Nvidia’s new products support autonomous cars
Nvidia (NVDA) has partnered with several automakers to get autonomous cars on road as soon as possible. The Nvidia-Mercedes-Benz partnership aims to launch an autonomous car in the next 12 months, according to a report from TechCrunch (citing a talk between the top officials of Mercedes-Benz and Nvidia at the 2017 Consumer Electronics Show). The two companies have been working on this project for the past three years.
Nvidia has also unveiled some hardware and software technologies that support its autonomous car projects. Specifically, it’s developing a self-driving car, codename BB8, that is integrated with the Drive PX 2 AI (artificial intelligence) platform and runs on Nvidia’s AI Co-Pilot software.
Next drive computer on the Xavier platform
Nvidia also unveiled Xavier, the successor to its DRIVE PX 2 platform, at its GTC (GPU Technology Conference) in September 2016. Xavier will be built on Nvidia’s Volta GPU (graphics processing unit) and house 7 billion transistors. The 8-core, ARM 64-based processor would deliver a performance of 20 trillion operations per second, and support dual 8K HDR (high dynamic range) video recording—all with just 20 watts of power.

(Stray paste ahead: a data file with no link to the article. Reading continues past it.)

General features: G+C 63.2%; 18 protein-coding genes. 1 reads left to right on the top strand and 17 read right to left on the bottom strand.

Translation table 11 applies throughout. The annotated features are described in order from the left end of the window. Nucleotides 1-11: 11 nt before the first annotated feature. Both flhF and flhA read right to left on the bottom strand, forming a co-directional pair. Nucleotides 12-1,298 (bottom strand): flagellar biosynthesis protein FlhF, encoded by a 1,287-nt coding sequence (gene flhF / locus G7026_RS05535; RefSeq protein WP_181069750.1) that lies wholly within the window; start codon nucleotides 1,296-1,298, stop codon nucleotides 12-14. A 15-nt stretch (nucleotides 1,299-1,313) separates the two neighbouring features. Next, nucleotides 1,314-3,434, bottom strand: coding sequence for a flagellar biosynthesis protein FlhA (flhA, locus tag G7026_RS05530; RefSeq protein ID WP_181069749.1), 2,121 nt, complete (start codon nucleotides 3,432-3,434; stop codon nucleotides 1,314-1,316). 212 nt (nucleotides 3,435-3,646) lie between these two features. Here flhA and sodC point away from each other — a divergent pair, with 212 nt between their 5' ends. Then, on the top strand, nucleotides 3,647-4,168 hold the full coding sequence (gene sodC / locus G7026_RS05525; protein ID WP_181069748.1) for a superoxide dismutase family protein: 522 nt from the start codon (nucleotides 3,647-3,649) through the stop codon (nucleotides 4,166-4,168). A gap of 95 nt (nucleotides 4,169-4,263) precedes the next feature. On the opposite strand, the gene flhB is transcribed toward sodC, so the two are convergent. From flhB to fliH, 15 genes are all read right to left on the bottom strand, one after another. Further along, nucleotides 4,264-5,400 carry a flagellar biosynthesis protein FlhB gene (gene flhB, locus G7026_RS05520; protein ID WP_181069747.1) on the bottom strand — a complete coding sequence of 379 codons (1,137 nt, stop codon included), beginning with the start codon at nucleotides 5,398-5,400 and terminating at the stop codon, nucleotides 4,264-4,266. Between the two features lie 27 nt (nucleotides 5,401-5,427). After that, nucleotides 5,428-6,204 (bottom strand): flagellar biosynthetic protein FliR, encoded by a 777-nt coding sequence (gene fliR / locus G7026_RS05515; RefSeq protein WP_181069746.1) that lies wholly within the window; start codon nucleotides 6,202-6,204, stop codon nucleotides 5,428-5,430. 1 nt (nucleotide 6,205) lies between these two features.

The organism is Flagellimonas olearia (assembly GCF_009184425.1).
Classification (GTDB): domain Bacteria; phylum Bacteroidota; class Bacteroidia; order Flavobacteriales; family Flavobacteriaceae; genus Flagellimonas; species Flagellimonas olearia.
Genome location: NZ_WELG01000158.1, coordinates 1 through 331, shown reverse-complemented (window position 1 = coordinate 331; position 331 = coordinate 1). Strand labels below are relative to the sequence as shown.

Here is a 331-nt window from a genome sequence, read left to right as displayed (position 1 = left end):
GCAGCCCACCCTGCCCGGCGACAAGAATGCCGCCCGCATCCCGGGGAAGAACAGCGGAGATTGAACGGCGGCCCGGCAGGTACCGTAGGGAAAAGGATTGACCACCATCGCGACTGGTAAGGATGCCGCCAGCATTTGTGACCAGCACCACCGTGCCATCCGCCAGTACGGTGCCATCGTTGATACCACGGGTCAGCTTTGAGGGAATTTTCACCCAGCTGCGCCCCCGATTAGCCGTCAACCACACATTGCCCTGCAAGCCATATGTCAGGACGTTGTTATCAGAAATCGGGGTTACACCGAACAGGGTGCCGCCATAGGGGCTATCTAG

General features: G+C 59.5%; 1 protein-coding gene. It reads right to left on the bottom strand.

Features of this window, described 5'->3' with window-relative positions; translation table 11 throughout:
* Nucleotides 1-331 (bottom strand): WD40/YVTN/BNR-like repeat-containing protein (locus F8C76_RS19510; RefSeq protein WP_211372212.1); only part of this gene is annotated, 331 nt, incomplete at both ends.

Xavier will feature a new computer vision accelerator that can collect the images, do real-time analysis of on-road situations, and help the car take the necessary actions.
Nvidia’s AI-based Co-Pilot
Nvidia’s car computer will be supported by its Co-Pilot software running on the company’s PilotNet deep neural network. The software will act as an AI assistant to drivers and use technologies such as speech and facial recognition to assist the driver in driving safely in complex and dynamic environments.
The software would collect data from various sensors, cameras, and microphones installed inside and outside the car to build a profile of the car from both inside and outside. It can then warn the driver if there’s a hurdle on the road, such as another vehicle, a pedestrian, or a red light.
In a demonstration at CES 2017, Nvidia’s Co-Pilot identified a biker in a nearby lane and also observed the driver’s facial expression to understand where she’s looking, and if the driver is attentive or not. If the driver was not attentive, the Co-Pilot notified the driver about the biker in the nearby lane by voice and other means.
However, this technology has to be inbuilt in the car and be supported by the necessary sensors and cameras, and so Nvidia is working with several automakers on these projects. Notably, Intel (INTC) and NXP Semiconductors (NXPI) are working on autonomous platforms but are far behind Nvidia in terms of technology.